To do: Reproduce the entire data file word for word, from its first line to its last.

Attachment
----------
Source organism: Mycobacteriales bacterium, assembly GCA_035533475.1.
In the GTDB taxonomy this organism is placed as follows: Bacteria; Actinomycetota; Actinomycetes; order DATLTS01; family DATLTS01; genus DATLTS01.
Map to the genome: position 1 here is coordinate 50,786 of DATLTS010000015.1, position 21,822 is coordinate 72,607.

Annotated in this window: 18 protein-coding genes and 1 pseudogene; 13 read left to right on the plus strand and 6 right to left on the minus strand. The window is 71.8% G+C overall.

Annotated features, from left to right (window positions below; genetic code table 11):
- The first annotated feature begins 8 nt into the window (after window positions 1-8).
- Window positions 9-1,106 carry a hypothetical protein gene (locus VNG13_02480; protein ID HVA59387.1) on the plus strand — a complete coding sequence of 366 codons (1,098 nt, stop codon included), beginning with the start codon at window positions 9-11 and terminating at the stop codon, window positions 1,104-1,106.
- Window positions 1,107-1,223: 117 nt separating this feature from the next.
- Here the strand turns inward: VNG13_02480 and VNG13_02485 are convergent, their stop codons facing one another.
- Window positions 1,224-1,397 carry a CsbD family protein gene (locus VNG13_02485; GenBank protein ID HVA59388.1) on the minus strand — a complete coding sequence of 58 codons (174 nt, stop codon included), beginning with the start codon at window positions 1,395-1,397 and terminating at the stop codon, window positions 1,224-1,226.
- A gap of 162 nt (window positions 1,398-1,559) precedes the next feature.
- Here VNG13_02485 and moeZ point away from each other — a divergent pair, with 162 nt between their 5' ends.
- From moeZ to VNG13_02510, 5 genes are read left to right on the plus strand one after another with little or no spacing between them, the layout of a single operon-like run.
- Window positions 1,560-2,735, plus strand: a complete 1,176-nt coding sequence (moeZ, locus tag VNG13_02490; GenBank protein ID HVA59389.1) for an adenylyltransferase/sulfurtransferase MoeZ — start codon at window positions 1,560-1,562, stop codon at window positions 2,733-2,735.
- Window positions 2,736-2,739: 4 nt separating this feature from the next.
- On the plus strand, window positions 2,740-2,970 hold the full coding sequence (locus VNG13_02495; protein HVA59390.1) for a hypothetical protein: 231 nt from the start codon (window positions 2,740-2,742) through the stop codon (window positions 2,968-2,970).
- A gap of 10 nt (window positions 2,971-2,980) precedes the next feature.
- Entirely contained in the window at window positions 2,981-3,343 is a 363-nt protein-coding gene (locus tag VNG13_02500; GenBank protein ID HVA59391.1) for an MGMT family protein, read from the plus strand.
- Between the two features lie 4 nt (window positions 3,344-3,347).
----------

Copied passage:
Source organism: Mycobacteriales bacterium, assembly GCA_035533475.1.
In the GTDB taxonomy this organism is placed as follows: Bacteria; Actinomycetota; Actinomycetes; order DATLTS01; family DATLTS01; genus DATLTS01.
Map to the genome: position 1 here is coordinate 50,786 of DATLTS010000015.1, position 21,822 is coordinate 72,607.

Annotated in this window: 18 protein-coding genes and 1 pseudogene; 13 read left to right on the plus strand and 6 right to left on the minus strand. The window is 71.8% G+C overall.

Annotated features, from left to right (window positions below; genetic code table 11):
- The first annotated feature begins 8 nt into the window (after window positions 1-8).
- Window positions 9-1,106 carry a hypothetical protein gene (locus VNG13_02480; protein ID HVA59387.1) on the plus strand — a complete coding sequence of 366 codons (1,098 nt, stop codon included), beginning with the start codon at window positions 9-11 and terminating at the stop codon, window positions 1,104-1,106.
- Window positions 1,107-1,223: 117 nt separating this feature from the next.
- Here the strand turns inward: VNG13_02480 and VNG13_02485 are convergent, their stop codons facing one another.
- Window positions 1,224-1,397 carry a CsbD family protein gene (locus VNG13_02485; GenBank protein ID HVA59388.1) on the minus strand — a complete coding sequence of 58 codons (174 nt, stop codon included), beginning with the start codon at window positions 1,395-1,397 and terminating at the stop codon, window positions 1,224-1,226.
- A gap of 162 nt (window positions 1,398-1,559) precedes the next feature.
- Here VNG13_02485 and moeZ point away from each other — a divergent pair, with 162 nt between their 5' ends.
- From moeZ to VNG13_02510, 5 genes are read left to right on the plus strand one after another with little or no spacing between them, the layout of a single operon-like run.
- Window positions 1,560-2,735, plus strand: a complete 1,176-nt coding sequence (moeZ, locus tag VNG13_02490; GenBank protein ID HVA59389.1) for an adenylyltransferase/sulfurtransferase MoeZ — start codon at window positions 1,560-1,562, stop codon at window positions 2,733-2,735.
- Window positions 2,736-2,739: 4 nt separating this feature from the next.
- On the plus strand, window positions 2,740-2,970 hold the full coding sequence (locus VNG13_02495; protein HVA59390.1) for a hypothetical protein: 231 nt from the start codon (window positions 2,740-2,742) through the stop codon (window positions 2,968-2,970).
- A gap of 10 nt (window positions 2,971-2,980) precedes the next feature.
- Entirely contained in the window at window positions 2,981-3,343 is a 363-nt protein-coding gene (locus tag VNG13_02500; GenBank protein ID HVA59391.1) for an MGMT family protein, read from the plus strand.
- Between the two features lie 4 nt (window positions 3,344-3,347).